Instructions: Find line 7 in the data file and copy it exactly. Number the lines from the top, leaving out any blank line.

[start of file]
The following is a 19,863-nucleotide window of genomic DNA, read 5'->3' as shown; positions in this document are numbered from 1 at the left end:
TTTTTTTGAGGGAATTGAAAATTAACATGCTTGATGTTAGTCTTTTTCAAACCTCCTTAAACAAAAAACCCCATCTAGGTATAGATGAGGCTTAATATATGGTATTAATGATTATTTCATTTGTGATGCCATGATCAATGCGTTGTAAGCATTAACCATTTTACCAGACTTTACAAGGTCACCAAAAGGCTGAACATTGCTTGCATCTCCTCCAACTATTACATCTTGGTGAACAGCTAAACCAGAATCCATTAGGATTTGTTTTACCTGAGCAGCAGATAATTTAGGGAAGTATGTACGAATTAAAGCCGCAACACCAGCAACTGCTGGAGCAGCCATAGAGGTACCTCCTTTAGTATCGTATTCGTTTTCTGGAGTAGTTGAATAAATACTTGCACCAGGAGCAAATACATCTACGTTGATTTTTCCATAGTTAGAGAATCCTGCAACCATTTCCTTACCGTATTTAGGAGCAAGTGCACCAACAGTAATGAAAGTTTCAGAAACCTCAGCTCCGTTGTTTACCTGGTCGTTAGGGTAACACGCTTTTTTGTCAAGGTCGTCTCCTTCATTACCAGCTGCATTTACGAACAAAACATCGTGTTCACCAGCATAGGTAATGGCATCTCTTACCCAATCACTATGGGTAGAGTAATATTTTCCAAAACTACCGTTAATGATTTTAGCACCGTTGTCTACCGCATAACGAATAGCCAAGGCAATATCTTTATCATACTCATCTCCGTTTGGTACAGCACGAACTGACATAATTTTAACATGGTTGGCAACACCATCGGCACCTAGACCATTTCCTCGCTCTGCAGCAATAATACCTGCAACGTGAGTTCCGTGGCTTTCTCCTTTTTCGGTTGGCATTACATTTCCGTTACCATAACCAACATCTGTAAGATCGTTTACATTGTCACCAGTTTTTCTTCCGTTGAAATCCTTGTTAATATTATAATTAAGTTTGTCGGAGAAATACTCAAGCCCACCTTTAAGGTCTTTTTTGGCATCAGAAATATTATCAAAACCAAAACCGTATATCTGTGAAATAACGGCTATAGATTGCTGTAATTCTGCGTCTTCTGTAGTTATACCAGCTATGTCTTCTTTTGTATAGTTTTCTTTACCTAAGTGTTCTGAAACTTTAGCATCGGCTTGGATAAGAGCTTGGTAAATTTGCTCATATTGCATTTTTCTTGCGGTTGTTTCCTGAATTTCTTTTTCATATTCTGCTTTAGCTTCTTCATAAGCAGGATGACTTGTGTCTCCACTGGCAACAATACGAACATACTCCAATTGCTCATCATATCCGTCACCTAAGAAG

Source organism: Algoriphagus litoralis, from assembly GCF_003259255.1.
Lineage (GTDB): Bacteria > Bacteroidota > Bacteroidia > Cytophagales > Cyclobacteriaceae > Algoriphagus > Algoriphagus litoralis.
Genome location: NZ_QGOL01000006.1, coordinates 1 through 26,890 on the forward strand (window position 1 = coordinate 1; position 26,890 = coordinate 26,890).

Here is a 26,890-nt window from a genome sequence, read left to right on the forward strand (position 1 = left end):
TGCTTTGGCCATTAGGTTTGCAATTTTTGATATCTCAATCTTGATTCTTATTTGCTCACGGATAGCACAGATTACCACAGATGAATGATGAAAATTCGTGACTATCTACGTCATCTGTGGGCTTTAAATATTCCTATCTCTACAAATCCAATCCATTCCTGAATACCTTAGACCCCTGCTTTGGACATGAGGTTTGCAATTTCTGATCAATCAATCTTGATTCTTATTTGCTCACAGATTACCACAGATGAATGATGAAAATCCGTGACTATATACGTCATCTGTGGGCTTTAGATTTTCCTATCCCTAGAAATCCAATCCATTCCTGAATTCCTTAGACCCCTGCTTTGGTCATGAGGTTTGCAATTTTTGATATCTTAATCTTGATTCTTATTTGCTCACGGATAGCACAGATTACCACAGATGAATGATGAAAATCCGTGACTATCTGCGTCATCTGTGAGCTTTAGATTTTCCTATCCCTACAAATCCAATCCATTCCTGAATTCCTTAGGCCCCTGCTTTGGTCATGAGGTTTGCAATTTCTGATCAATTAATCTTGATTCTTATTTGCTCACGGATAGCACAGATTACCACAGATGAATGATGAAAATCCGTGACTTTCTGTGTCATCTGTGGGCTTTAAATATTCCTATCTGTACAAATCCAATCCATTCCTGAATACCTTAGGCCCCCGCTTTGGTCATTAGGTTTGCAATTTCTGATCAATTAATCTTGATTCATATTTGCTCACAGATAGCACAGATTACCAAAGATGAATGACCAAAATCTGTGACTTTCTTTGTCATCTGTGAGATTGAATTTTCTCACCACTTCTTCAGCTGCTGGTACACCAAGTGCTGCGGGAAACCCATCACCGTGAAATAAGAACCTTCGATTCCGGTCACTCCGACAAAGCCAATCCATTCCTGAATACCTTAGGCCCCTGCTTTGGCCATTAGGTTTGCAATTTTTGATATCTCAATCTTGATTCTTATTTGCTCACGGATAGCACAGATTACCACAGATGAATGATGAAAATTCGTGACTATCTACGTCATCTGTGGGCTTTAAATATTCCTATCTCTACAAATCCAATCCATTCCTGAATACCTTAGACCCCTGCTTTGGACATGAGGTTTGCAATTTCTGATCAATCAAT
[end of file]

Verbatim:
TGCTTTGGCCATTAGGTTTGCAATTTTTGATATCTCAATCTTGATTCTTATTTGCTCACGGATAGCACAGATTACCACAGATGAATGATGAAAATTCGTGACTATCTACGTCATCTGTGGGCTTTAAATATTCCTATCTCTACAAATCCAATCCATTCCTGAATACCTTAGACCCCTGCTTTGGACATGAGGTTTGCAATTTCTGATCAATCAATCTTGATTCTTATTTGCTCACAGATTACCACAGATGAATGATGAAAATCCGTGACTATATACGTCATCTGTGGGCTTTAGATTTTCCTATCCCTAGAAATCCAATCCATTCCTGAATTCCTTAGACCCCTGCTTTGGTCATGAGGTTTGCAATTTTTGATATCTTAATCTTGATTCTTATTTGCTCACGGATAGCACAGATTACCACAGATGAATGATGAAAATCCGTGACTATCTGCGTCATCTGTGAGCTTTAGATTTTCCTATCCCTACAAATCCAATCCATTCCTGAATTCCTTAGGCCCCTGCTTTGGTCATGAGGTTTGCAATTTCTGATCAATTAATCTTGATTCTTATTTGCTCACGGATAGCACAGATTACCACAGATGAATGATGAAAATCCGTGACTTTCTGTGTCATCTGTGGGCTTTAAATATTCCTATCTGTACAAATCCAATCCATTCCTGAATACCTTAGGCCCCCGCTTTGGTCATTAGGTTTGCAATTTCTGATCAATTAATCTTGATTCATATTTGCTCACAGATAGCACAGATTACCAAAGATGAATGACCAAAATCTGTGACTTTCTTTGTCATCTGTGAGATTGAATTTTCTCACCACTTCTTCAGCTGCTGGTACACCAAGTGCTGCGGGAAACCCATCACCGTGAAATAAGAACCTTCGATTCCGGTCACTCCGACAAAGCCAATCCATTCCTGAATACCTTAGGCCCCTGCTTTGGCCATTAGGTTTGCAATTTTTGATATCTCAATCTTGATTCTTATTTGCTCACGGATAGCACAGATTACCACAGATGAATGATGAAAATTCGTGACTATCTACGTCATCTGTGGGCTTTAAATATTCCTATCTCTACAAATCCAATCCATTCCTGAATACCTTAGACCCCTGCTTTGGACATGAGGTTTGCAATTTCTGATCAATCAAT